"Well, I just wanted to inform you of an epiphany I had after several hours of listening to news programs."  [Robert can telepathically tune-in to our broadcasts]

"What, that they're biased?"

"You are lacking a word, a word for ‘rule by media.’"

I considered this, and found that Robert was correct; we have no such word.

Robert continued, "To remedy this, I coined a new meaning for a refashioned old word, mediocre, to add to the existing terms for human hegemony that are suffixed with 'archy' and 'acy' (e.g. democracy, oligarchy, plutocracy, autocracy) and came up with 'mediacracy' for 'rule by media.'  The modern use of ‘media’ did not exist when you invented the Greek and Latin terms for types of government, so you let the natural phonemic contender for rule by propaganda, 'mediocre,' get captured by its root 'medius,' meaning 'middle,' as in 'people who are dull and stupid because they are in the exact middle of human qualities,' which, when you think about it, is a sad commentary on your species."

I was not in the mood: "Robert, I'm going to enter my house now and think about Hamlet.  Your new word is interesting, perhaps tomorrow...."

"You hominid dope!  I'm telling you that this lack of word is affecting your political discourse."

Letting off a deep sigh, "Ok...how is that?"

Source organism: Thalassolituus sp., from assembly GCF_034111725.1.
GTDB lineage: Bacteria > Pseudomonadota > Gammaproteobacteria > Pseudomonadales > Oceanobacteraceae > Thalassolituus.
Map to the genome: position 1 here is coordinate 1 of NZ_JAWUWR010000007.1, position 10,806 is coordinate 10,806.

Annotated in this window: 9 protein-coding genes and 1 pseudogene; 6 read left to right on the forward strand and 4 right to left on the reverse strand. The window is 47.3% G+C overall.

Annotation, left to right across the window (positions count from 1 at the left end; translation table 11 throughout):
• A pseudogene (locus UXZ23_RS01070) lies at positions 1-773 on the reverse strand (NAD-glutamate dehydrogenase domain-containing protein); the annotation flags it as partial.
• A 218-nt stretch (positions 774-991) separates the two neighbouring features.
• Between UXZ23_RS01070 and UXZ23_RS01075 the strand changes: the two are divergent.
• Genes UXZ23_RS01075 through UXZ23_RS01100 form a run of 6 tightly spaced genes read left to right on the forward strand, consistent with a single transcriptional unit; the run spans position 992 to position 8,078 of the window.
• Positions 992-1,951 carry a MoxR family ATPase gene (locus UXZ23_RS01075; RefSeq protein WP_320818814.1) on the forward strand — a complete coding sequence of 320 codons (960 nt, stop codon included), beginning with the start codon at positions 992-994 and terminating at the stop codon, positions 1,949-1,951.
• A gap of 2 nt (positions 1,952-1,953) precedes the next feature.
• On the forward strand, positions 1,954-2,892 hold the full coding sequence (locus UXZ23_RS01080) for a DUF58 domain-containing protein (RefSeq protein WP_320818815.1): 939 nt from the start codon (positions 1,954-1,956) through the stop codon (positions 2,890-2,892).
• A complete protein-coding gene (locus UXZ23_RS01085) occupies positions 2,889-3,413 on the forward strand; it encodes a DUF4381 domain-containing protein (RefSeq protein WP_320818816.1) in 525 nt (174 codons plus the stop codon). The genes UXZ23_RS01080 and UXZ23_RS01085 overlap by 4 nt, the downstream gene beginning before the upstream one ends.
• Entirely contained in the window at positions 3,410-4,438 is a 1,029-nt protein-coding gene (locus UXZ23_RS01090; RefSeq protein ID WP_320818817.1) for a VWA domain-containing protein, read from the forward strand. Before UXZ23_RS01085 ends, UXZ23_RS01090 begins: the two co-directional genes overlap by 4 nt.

"Your entire window on government is provided only by your media.  Unless you travel to Washington and take a guided tour of Congress, the Supreme Court and the White House, you can't see by yourself what you're voting for."

"Yes, ok."

"Harry, you only see and hear what the media offers you, with the words they offer.  People are furious with government for being a plutocracy, an oligarchy, an autocracy. That's what you learn from the media, but it's pretty clear that people are fuming at the media as much as at government, though that is not reported.  It's the media that has screwed up everyone's perceptions, inducing you to believe that racial hatred is rampant everywhere in the country, when it's not, and that Americans can't talk to each other when they disagree, which they can.  Your species is about to go to war in Syria and North Korea because your media informs you that this is normal and logical, and is already happening anyway.  Surprise: it's not normal and logical."